When a person goes to their GP for help with their tinnitus, the last thing they want to hear is, nothing can be done you have to learn to live with it. I see this as negative counselling and sends out the wrong message to someone that is likely to be under a lot of stress and feeling emotionally vulnerable. It can make a person think there is no hope which is often not he case. I believe the majority of doctors care about their patients and don’t want to see them in distress, although some need to improve their bedside manner. Therefore, an incident that was recently told to me I like to think is rare. An ENT doctor said there is no magic pill for tinnitus and I am not God. This seems to have been said out of pure frustration at not being able to do more and wasn’t meant to be personal. Unfortunately the person on the receiving end of this comment had got very emotionally upset. My GP, consultant and Hearing Therapist, have always been supportive in helping me with my tinnitus over the years and I will always be thankful to them.

The Internet is a great resource for information on any topic. Where tinnitus is concerned I believe some of it would be better left unsaid. No two people experience this condition the same and each person will respond to a particular treatment differently. There is a lot of negativity online towards some therapies and their efficacy, often by people that have never tried them or are looking for unrealistic goals and achievements. Amongst the worst places for this kind of bias and negative counselling is the tinnitus support forum although some are better than others.

My advice to anyone seeking help at a tinnitus support forum is not to continuously read postings from negative thinking people. If you do, then you might not realize that you are being conditioned into a negative mindset. Their beliefs will soon become yours and this can be detrimental to your healing process and mental wellbeing. If you are having treatment for your tinnitus, please do not discuss it as negative thinking people will try and find a way to discourage you into thinking that it wont help.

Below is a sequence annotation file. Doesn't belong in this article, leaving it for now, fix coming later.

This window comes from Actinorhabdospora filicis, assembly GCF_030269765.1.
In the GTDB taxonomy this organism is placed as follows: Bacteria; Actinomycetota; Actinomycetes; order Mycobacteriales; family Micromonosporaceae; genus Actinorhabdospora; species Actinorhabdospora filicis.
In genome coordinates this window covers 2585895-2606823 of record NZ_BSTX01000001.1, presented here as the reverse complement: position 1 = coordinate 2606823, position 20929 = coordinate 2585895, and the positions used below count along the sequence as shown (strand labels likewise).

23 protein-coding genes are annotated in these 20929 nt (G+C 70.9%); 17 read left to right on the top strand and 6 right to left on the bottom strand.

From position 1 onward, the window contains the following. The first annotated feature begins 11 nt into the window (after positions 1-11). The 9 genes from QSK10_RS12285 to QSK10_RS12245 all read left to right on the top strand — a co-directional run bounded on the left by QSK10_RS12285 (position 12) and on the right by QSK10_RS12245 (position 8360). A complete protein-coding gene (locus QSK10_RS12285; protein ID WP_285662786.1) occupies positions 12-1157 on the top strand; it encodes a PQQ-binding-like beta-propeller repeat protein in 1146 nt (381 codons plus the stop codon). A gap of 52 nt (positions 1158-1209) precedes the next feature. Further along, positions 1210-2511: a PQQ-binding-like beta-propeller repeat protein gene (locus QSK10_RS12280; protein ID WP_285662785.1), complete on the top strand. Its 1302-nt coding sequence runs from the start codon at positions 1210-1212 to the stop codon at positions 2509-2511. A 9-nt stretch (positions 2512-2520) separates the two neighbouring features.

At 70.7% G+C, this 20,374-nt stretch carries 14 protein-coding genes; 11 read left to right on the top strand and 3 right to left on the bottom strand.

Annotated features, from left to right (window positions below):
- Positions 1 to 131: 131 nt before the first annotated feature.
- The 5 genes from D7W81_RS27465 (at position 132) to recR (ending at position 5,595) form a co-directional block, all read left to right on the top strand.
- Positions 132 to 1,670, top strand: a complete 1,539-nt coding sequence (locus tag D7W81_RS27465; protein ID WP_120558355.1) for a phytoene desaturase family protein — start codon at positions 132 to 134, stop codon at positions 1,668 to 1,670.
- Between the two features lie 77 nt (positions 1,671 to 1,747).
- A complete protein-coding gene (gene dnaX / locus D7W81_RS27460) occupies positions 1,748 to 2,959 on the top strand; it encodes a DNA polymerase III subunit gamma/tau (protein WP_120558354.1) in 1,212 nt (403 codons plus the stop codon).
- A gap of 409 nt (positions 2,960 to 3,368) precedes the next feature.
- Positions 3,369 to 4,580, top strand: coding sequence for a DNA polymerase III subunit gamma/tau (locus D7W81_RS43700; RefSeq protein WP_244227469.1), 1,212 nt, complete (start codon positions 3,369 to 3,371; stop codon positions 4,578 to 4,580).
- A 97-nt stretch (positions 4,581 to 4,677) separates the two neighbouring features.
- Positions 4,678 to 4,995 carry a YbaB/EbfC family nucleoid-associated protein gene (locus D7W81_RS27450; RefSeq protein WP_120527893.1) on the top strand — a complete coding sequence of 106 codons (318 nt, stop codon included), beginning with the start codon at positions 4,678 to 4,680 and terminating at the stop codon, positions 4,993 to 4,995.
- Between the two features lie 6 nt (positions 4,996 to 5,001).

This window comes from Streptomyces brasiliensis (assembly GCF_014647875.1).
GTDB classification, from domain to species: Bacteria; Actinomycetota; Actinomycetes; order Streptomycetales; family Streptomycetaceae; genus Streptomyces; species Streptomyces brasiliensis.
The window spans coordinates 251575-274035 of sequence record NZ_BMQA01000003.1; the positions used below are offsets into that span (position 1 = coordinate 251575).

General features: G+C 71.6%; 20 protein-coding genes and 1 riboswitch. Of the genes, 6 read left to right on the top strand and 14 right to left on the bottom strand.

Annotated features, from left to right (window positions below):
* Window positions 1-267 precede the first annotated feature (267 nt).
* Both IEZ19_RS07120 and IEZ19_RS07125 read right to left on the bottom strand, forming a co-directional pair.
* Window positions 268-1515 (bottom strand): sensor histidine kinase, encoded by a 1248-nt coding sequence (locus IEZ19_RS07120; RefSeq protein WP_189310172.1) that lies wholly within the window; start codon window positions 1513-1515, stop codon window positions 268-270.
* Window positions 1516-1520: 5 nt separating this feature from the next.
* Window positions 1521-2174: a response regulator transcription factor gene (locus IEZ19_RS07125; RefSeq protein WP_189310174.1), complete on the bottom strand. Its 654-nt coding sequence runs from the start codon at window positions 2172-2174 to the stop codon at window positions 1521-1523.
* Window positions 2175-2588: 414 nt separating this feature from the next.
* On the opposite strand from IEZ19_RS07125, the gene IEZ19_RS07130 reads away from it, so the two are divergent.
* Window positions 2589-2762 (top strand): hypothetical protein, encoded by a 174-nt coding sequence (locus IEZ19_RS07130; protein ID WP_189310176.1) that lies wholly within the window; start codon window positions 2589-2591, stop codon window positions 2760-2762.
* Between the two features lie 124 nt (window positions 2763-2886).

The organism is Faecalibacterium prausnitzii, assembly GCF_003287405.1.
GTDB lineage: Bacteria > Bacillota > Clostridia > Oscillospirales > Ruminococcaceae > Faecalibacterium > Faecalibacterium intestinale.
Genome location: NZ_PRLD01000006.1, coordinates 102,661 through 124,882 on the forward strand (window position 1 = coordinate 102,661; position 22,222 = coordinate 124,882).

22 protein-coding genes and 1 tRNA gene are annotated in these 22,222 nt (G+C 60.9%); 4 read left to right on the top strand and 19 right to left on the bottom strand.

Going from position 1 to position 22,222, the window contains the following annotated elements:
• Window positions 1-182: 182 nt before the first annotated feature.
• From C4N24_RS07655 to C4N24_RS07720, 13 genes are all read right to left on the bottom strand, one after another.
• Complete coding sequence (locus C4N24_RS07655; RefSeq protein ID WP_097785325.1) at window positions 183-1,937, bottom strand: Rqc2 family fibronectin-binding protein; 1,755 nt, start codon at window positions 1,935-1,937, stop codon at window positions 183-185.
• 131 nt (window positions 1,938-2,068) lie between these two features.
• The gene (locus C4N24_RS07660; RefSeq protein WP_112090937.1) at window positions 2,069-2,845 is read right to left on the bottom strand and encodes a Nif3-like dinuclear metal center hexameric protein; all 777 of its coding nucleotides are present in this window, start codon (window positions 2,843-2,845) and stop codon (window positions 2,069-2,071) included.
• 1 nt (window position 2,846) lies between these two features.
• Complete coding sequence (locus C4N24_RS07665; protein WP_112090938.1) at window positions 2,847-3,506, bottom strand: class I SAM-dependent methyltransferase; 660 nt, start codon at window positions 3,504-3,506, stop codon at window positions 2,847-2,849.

In contrast to this, there are some very informed people at tinnitus forums. Veterans, newbies and those seasoned to tinnitus. These people will not be too difficult to find and will often make themselves known. Their sage advice can inspire you with positivity and help you in the habituation process and to cope with this condition even in the downtimes should they arrive. Please listen to their words and follow in their footsteps.

I wish you well

Michael

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Sound advice Michael if you'll pardon the pun!

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Yes I agree with everything you've said . The medical profession do not have a clue can only prescribe antidepressants to help cope but the leaflet that comes with them states that one of the side effects is ringing in the ears. ...

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In fairness to ENT doctors Valient. I believe the majority try their best to help patients. Some could do with improving their bedside manner. Please read the post below that I replied to someone at another forum after reading the post above.

Some doctors do need to improve their bedside manner. Please remember doctors and in particular, ENT doctors are physicians. They know about the anatomy of the ear and can treat it medically or surgically and I believe the majority of them do this well. I have much respect for the knowledge and skill in this area.

However, when there is no underlying medical condition causing the tinnitus, such as Meniere's, otosclerois, glue ear, ETD, Hearing loss, middle ear infection etc. A person should be referred to a Hearing Therapist or Audiologist that specialises in the treatment and management of tinnitus and hyperacusis. A typical example of this is: Tinnitus caused by loud noise exposure. There is not usually an underlying medical problem with this. The treatment can be: medication, sound therapy, counselling, mindfulness, TRT, CBT, relaxation therapy and more.

Please do not underestimate the important role that an ENT doctor plays. They are highly qualified people and can treat many conditions associated with the Ear, Nose and Throat.

Michael

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Great posting as always Michael, I always think to myself there is no cure YET! it will come maybe tomorrow who knows.

All the best Sammie.

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Thank you Sammie for your kind words. Since there is no cure for tinnitus at the moment, the best we can hope for is to habituate. With the right help, support and having a positive attitude this can be achieved, and many go on to lead a fulfilling life.

All the best

Michael